DISABILITY AND THE LAW
Credit points: 15
People with disabilities encounter significant inequity and discrimination as they seek to exercise their rights as equal citizens to participate in society and access services and community facilities. In this subject, students will evaluate the effectiveness of the international and Australian legal frameworks aimed to establish, protect and support the exercise of rights for people with disabilities.The organising frame for the subject are the rights embedded in the principles of the United Nations Convention on the Rights of Persons with Disabilities (UNCRPD) and the legal mechanisms for their enactment in Australia.
SchoolLa Trobe Law School
Subject Co-ordinatorDarren O'Donovan
Available to Study Abroad StudentsYes
Subject year levelYear Level 5 - Masters
Prerequisites Must be enrolled in: Master of Advanced Disability Practice (HMADPO) Graduate Diploma in Advanced Disability Practice (HGADPO) Graduate Certificate in Advanced Disability Practice (HCADPO) Juris Doctor (LMJD) Master of Laws (LMLAW)
Incompatible subjects LAW505
|Resource Type||Title||Resource Requirement||Author and Year||Publisher|
|Readings||Restoring voice to people with cognitive disabilities. Realising the right to equal recognition before the law.||Recommended||Arnstein-Kerslake, A. (2017)||Cambridge University Press|
|Readings||A quantum leap towards social rights for people with intellectual disabilities||Recommended||Bigby, C., & O Donovan, D, (2018 in press)||Sydney: Federation Press|
Graduate capabilities & intended learning outcomes
01. Compare and contrast the role of various agencies in safeguarding the rights of people with cognitive disabilities.
- Students to undertake online reading, and view online video resources. Engagement in discussion forums will assist with learning
02. Critically evaluate evidence for how people with disabilities and their supporters experience the justice system.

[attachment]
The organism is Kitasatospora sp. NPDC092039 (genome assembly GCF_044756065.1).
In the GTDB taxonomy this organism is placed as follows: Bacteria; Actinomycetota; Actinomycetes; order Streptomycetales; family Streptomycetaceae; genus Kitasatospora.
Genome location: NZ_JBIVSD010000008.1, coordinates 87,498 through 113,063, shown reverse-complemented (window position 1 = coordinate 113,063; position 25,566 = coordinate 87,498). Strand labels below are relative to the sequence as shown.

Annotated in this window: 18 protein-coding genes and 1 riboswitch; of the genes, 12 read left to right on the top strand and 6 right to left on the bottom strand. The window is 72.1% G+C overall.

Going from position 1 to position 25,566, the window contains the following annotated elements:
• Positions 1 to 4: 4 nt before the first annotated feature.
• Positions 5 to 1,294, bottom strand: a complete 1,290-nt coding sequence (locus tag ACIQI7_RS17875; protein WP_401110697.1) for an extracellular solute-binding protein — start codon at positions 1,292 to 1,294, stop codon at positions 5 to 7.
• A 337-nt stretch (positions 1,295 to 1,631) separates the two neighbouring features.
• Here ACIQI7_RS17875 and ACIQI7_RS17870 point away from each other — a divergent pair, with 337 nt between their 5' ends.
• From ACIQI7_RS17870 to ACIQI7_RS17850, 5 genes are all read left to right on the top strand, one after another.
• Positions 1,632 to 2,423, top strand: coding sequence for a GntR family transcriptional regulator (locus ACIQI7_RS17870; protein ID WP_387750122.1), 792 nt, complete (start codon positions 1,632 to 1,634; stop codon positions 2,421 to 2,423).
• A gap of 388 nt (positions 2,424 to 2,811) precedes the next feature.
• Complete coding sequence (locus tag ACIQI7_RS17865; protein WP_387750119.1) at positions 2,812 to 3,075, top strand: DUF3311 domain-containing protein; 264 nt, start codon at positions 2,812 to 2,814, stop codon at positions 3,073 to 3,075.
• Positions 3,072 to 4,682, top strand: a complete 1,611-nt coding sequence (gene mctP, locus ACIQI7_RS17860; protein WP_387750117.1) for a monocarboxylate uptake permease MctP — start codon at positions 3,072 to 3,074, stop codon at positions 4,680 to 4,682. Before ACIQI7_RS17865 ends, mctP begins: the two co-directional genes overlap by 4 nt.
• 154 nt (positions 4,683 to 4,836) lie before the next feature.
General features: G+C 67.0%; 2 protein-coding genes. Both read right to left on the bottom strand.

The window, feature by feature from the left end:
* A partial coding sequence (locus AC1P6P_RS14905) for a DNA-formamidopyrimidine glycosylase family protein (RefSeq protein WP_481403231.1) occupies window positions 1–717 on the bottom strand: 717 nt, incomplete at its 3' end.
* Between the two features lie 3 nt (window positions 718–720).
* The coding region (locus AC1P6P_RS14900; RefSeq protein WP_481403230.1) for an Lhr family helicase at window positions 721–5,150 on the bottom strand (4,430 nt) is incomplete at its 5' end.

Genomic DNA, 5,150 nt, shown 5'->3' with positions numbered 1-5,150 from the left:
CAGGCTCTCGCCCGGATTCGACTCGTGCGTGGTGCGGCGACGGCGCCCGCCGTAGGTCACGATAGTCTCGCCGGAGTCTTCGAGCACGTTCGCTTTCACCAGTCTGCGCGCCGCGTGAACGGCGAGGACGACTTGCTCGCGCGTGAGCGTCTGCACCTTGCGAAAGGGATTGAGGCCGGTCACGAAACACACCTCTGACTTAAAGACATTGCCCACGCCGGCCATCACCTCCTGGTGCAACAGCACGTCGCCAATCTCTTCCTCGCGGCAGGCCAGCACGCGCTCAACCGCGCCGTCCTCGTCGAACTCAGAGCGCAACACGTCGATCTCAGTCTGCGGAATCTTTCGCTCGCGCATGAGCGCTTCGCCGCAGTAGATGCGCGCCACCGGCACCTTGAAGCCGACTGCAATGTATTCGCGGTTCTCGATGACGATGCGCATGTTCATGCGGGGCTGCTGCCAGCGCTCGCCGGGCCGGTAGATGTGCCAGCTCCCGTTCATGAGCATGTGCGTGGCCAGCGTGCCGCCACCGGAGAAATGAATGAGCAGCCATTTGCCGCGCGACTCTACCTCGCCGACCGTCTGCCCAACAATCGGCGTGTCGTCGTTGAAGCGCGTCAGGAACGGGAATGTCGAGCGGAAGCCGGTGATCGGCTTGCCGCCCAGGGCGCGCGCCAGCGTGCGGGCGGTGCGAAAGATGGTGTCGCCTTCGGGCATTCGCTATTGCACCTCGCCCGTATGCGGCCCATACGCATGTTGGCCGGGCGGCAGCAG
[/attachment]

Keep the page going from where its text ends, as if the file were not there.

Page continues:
- Research recent examples of experiences of people with disabilities within the justice system and critically evaluate the nature of those experiences.
03. Interpret and transmit information about current anti-discrimination laws that support people with cognitive disabilities and their support network.
- Reading about anti-discrimination laws to be undertaken, along with online forum discussions to assist clarification of concepts and student interpretation.
04. Critically examine specific types of legislation in Australia that aim to enact the rights of people with disabilities embedded in the United Nations Convention on the Rights of Persons with Disabilities (UNCRPD
- Readings about current Australian disability policy, and key articles of the UNCRPD to allow students to compare and contrast these legislations. Further learning via forum discussions and assessment (below).
05. Make informed judgements to appeal, through the proper channels, the support provided for a person with cognitive disability.
- Review various scenarios including past Administrative Appeals Tribunal (AAT) cases or Federal cases involving disability support plan appeals. Students to interpret findings and apply to a new scenario to argue for change of plan.
Select to view your study options…
Melbourne, 2020, Semester 2, Online
Maximum enrolment sizeN/A
Subject Instance Co-ordinatorDarren O'Donovan
Unscheduled Online Class
Ten 15.0 hours unscheduled online class per study period on any day including weekend during the day from week 34 to week 43 and delivered via online.
|Agency Infographic (equivalent to 1800-words)||The infographic will demonstrate the different agencies and their comparison.||20||01|
|Human Rights Essay (2,000-word equivalent)||Select one group of people with disabilities and consider the effectiveness that one aspect of their human rights are protected or furthered by a selected piece of Australian legislation.||40||02, 03, 04|
|NDIS Plan Appeal (2,000-word equivalent)||Select a scenario and prepare an appeal to the Administrative Appeals Tribunal (AAT) to appeal for a change to a plan developed by the NDIS for a person with cognitive disability. Sections of the NDIS legislation used in the appeal are to be made explicit.||40||04, 05|